Webre also admitted that he had encountered many difficulties in planning the coming season, but he remained optimistic about the future. In the first half of the year, he had planned some shows for HKB that could be easily moved to the internet, so that he could respond quickly in case the venues were closed again; in the second half of the year, he was proposing large-scale productions, hoping to attract larger audiences back to the theatre. As for more experimental programmes, they would be scheduled in the later part of the season.


The new normal of dance in the future


In terms of online communication and video distribution, which are becoming more and more popular under the new normal, Webre said that he had got used to enjoying dance on a small screen, and was especially happy to see artists from all over the world being creative and exploring the different possibilities of online media to maintain a relationship with the audience. However, he believed that dance still had to be experienced live in the theatre, and that the direct communication between dancers and audiences could not be replaced by video.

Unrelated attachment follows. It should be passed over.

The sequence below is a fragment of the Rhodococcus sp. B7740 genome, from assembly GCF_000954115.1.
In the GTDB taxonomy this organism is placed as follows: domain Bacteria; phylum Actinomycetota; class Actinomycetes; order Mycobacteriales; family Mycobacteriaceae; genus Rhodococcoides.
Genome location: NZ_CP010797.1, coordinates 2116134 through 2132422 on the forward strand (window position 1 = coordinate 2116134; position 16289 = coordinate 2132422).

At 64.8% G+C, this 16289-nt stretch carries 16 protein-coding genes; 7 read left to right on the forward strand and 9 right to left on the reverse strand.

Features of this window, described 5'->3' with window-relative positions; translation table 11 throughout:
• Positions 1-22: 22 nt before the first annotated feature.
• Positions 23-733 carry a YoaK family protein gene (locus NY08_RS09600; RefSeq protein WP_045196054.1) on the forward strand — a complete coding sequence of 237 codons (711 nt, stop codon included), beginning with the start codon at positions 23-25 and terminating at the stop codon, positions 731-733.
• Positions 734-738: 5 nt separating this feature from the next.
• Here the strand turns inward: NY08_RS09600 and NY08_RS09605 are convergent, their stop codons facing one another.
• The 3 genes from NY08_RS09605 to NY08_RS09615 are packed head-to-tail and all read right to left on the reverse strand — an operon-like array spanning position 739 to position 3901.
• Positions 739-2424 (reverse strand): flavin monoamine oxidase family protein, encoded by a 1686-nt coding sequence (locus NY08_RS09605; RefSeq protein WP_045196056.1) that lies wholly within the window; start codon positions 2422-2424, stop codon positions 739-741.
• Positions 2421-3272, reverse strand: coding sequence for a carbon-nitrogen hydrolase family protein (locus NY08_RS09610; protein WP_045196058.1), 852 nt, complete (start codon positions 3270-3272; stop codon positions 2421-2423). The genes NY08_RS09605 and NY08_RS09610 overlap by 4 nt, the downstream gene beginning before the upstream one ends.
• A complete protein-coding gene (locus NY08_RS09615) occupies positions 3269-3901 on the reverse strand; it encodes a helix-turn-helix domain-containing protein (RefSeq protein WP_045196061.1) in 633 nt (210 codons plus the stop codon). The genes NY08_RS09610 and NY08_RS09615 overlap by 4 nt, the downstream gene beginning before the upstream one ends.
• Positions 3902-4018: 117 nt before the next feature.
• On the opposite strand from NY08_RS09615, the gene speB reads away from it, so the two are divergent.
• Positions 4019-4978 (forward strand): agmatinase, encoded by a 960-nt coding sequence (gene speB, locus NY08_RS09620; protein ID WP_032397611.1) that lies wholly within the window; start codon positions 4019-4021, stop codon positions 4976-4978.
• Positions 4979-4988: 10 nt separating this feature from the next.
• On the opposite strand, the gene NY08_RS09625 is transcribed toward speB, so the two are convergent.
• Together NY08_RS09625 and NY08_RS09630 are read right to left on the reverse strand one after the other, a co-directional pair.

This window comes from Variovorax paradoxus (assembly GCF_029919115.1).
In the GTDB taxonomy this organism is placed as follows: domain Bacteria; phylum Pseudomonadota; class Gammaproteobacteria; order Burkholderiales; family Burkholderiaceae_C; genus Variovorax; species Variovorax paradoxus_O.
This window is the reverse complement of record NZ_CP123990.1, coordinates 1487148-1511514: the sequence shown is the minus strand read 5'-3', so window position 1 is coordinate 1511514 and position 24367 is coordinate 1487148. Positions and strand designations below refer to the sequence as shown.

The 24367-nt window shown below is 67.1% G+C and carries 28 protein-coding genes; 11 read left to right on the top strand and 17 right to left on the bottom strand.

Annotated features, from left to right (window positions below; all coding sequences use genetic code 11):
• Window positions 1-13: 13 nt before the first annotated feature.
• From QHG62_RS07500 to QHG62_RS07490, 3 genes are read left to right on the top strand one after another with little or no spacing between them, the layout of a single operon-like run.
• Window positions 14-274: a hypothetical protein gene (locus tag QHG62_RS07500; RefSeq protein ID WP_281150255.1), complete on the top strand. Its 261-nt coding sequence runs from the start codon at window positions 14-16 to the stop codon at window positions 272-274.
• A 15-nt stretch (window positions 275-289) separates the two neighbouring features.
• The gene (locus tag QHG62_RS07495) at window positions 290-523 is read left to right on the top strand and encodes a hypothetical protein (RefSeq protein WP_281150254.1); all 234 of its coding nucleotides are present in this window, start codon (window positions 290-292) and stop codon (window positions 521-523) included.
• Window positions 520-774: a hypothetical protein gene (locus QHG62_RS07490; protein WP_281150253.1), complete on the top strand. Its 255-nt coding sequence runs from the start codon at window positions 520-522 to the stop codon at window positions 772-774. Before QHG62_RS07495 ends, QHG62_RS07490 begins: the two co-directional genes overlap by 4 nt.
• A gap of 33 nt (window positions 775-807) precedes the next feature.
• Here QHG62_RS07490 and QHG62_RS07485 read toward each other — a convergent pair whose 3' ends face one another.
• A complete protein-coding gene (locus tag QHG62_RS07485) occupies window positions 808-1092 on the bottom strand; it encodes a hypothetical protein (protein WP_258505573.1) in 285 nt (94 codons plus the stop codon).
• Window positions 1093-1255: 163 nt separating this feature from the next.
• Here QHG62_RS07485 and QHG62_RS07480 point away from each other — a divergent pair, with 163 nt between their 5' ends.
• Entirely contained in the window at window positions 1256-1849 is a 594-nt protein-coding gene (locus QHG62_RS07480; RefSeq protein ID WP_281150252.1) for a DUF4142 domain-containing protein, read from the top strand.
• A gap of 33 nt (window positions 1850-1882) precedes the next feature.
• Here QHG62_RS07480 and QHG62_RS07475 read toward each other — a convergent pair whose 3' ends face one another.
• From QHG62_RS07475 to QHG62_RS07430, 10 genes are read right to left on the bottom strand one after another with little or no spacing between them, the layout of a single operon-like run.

During this time, Ng explored with CCDC the interaction between video and dance, as if the original dance piece was to be presented on stage and a video director was brought in from outside to shoot it. These experiences have taught him that there is a big difference between video directing and on stage choreography in terms of how the work is presented and how the concept of space is viewed. He hoped that a bridge can be built in the future to create opportunities for these two types of artists, choreographers and video directors, to share aesthetics, learn, communicate and practice, so that they can eventually appreciate each other and draw from each other. Otherwise all dance productions will always end up with two different versions: the choreographer's and the video director's, and it will be difficult to bring new perspectives to dance video.